President Joe Biden holds a booklet as he speaks in the White House Image Credit: AP

Rufus Miles, who died in 1996 at age 86, is best remembered not for the role he played as a senior adviser to three US presidents (Dwight Eisenhower, John F. Kennedy and Lyndon Johnson) but as the originator and namesake of the aphorism “Where you stand depends on where you sit”, known as Miles’s Law.

This law has it that the viewpoints you embrace and the policies you institute are determined by the place or position you occupy in the community, in society, in the workplace, in the world at large.

For Miles, the precept was inspired by watching the remarkable change in the personal views of one of his colleagues who had been moved from the Bureau of Budget and Management to a more exulted position in a federal agency — the man went from being a hard-nosed cost-cutter to a red-hot advocate of more funding.

New responsibilities

Though clearly he was the same person, the new responsibilities he took on seemed to act as a trigger for changes in his view of the world.

The claim that the president of the United States is “the most powerful man on earth”, though by now hackneyed, remains valid. Joseph Robinette Biden made the transition two weeks ago from an average Joe from Delaware, who had embodied, even as senator and vice president, the upfront, unassuming directness of working class Americans, to becoming just that — the most powerful man on earth, in charge of the most powerful nation on earth, fashioning the actualities of its present and envisioning the potentialities of its future. Oh, yes, uneasy lies the head.

But what with the rest of the world?

Let’s face it, though the stereotype of the naive, puffed-up American — depicted in literature by Graham Green in “The Quiet American” (1955) and Eugene Burdick in “The Ugly American” (1958) — runs deep abroad, and many there accuse America of a gamut of villainy while pursuing its foreign policy goals, countless people around the world still think that America, well, counts as a global power broker.

Persona of Joe Biden

How much will the persona of Joe Biden, the decent, no-frills “dude” from Delaware, be changed by where he now sits? Your guess is as good as mine.

But, without a doubt a changed man Joe Biden will be as he goes about leading the one Great Power of our time. But like all Great Powers before it, this one too hides an inward fire within its belly that never leaves those who lead it unmarked. That’s the nature of the beast.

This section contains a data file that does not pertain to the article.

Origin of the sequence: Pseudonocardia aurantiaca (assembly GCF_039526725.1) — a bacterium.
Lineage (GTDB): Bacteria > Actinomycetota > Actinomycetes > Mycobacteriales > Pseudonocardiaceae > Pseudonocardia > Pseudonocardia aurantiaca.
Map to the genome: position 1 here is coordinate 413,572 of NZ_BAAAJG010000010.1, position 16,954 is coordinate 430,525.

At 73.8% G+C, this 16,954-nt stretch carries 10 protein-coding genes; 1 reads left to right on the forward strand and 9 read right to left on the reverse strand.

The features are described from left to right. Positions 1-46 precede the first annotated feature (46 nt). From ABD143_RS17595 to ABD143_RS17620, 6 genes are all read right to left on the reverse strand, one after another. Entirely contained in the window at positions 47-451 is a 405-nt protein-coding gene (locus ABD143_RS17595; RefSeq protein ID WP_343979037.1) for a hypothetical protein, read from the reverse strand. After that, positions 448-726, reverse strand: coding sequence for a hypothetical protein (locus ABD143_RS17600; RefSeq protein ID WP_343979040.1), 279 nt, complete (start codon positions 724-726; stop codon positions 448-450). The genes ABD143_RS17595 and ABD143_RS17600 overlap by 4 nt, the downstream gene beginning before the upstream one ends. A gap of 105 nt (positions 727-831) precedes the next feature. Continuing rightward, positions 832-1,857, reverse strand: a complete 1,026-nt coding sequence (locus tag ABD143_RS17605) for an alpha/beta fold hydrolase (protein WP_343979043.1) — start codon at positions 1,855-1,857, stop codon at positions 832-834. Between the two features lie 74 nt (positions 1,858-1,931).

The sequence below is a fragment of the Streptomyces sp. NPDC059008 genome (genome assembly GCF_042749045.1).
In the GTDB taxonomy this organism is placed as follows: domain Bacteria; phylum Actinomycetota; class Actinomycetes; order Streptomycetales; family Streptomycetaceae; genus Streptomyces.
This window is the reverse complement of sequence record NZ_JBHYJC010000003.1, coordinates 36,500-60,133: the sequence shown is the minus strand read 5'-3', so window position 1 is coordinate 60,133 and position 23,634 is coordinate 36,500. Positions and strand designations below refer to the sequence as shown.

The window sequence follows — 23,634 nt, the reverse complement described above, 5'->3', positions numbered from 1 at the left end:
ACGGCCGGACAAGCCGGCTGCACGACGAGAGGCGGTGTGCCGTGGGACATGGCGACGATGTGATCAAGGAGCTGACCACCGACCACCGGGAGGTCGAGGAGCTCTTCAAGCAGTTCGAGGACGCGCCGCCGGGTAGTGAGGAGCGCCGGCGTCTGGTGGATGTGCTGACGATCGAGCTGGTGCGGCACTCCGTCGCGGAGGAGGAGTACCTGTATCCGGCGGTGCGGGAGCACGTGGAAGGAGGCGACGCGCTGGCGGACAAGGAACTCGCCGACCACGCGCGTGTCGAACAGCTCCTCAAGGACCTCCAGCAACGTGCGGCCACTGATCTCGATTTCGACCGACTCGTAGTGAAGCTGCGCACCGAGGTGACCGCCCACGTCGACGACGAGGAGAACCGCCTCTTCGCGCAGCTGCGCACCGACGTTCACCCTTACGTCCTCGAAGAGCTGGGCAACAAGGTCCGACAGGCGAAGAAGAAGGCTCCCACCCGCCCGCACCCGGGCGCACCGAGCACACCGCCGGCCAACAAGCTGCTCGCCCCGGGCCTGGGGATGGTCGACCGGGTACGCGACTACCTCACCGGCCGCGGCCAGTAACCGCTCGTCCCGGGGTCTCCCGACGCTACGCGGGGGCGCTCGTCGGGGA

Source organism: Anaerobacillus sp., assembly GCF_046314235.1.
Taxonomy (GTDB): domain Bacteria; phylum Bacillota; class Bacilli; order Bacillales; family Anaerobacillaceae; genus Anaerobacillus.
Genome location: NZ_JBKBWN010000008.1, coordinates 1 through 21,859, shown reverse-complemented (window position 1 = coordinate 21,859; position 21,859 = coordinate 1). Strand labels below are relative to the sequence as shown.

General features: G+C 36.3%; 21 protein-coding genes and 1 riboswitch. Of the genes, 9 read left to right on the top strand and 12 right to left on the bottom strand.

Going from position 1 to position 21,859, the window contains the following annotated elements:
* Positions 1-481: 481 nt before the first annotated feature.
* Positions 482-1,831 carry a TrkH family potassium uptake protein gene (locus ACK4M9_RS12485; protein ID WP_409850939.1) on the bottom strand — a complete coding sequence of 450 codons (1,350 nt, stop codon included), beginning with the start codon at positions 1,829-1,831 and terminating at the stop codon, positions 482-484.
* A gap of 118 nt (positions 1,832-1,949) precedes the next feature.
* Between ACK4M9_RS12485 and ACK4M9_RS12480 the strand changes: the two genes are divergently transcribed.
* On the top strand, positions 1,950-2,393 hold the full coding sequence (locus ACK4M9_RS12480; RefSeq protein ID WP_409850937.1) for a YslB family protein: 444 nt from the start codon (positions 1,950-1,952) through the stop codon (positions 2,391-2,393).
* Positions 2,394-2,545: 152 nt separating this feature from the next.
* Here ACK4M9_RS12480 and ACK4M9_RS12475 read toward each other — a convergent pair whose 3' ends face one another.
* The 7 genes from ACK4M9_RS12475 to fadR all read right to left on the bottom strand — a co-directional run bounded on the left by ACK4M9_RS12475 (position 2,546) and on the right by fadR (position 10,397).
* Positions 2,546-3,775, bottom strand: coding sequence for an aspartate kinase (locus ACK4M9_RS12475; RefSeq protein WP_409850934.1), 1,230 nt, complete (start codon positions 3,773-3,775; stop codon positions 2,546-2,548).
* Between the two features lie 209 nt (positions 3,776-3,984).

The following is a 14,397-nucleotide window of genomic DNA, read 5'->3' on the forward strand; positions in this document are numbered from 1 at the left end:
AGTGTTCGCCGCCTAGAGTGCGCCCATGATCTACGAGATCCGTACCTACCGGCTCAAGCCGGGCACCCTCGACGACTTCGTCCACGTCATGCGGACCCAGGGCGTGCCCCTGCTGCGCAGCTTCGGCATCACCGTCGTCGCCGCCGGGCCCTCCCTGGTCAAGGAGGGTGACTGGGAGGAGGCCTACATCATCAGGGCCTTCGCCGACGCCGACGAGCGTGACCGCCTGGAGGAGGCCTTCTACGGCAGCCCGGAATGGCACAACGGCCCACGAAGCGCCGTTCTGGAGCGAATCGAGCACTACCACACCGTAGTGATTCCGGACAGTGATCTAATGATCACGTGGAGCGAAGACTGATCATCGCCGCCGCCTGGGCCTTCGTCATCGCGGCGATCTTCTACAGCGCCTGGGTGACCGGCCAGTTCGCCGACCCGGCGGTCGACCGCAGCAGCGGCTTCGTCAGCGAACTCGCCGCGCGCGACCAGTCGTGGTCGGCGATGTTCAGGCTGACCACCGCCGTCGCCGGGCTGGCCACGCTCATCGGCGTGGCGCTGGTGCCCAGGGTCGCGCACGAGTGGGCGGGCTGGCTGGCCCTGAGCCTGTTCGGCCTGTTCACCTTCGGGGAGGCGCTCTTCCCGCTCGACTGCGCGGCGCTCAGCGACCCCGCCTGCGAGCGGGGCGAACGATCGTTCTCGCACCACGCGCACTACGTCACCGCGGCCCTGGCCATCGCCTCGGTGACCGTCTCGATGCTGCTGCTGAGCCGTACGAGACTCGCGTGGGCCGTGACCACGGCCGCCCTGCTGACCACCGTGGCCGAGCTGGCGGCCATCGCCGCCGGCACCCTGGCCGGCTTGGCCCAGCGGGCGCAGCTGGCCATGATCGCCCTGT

Recall in this instant the case of idealistic, pre-White-House Barack Obama, the hauteur of whose moral poise — not to mention the lyric power and unfailing subtlety of his rhetoric — captivated the world, and cold-hearted in-the-White-House Barack Obama, who chucked high-mindedness in favour of realpolitik. Moral poise? Some critics have identified his Syria policy during that country’s civil war as having been no less than a catastrophic moral failure.

The inauguration of Joe Biden as the 46th president of the United States represented the fulfilment of decades of hope by the Delaware native son to serve as chief executive. Well, at noon on January 20, the hour met the man.

And in his inaugural speech, the new president did something his predecessor failed to do in his four years in office — he levelled with America. But will he level with the rest of the world?

Ostensibly decent man

Alas, where Biden stands will be determined by where he now sits, in a place that defines him as the most powerful man on earth. In case you haven’t heard, power — whether diffused in the past by avaricious men, say, in imperial Rome or colonial Britain, and now by an ostensibly decent man from behind the Resolute Desk in the Oval Office — corrupts. Often absolutely.

Yet, will President Biden, against all odds, against one’s gut instincts, against Miles’s Law, somehow reinvent America and dispense with the not so benign role it has played since the end of the Second World War as the Great Power du jure, one that considers the whole world as its eminent domain to cut and paste as it pleases?

Tough question. Tough not just because we are still too close to the fact to say, but tough because predicting the future — an improbable undertaking that requires the parsing of an infinite number of variables — is really a fool’s errand. Though a principal adjunct of human perception, the future remains a tense of reality discerned only by prophets and poets.

Still, a columnist would be an outright optimist or perhaps gifted with self-deception were he to advance the hopeful view that America’s global role, even under a new, level-headed administration, is about to receive a makeover. Sad but true.

— Fawaz Turki is a journalist, academic and author based in Washington. He is the author of The Disinherited: Journal of a Palestinian Exile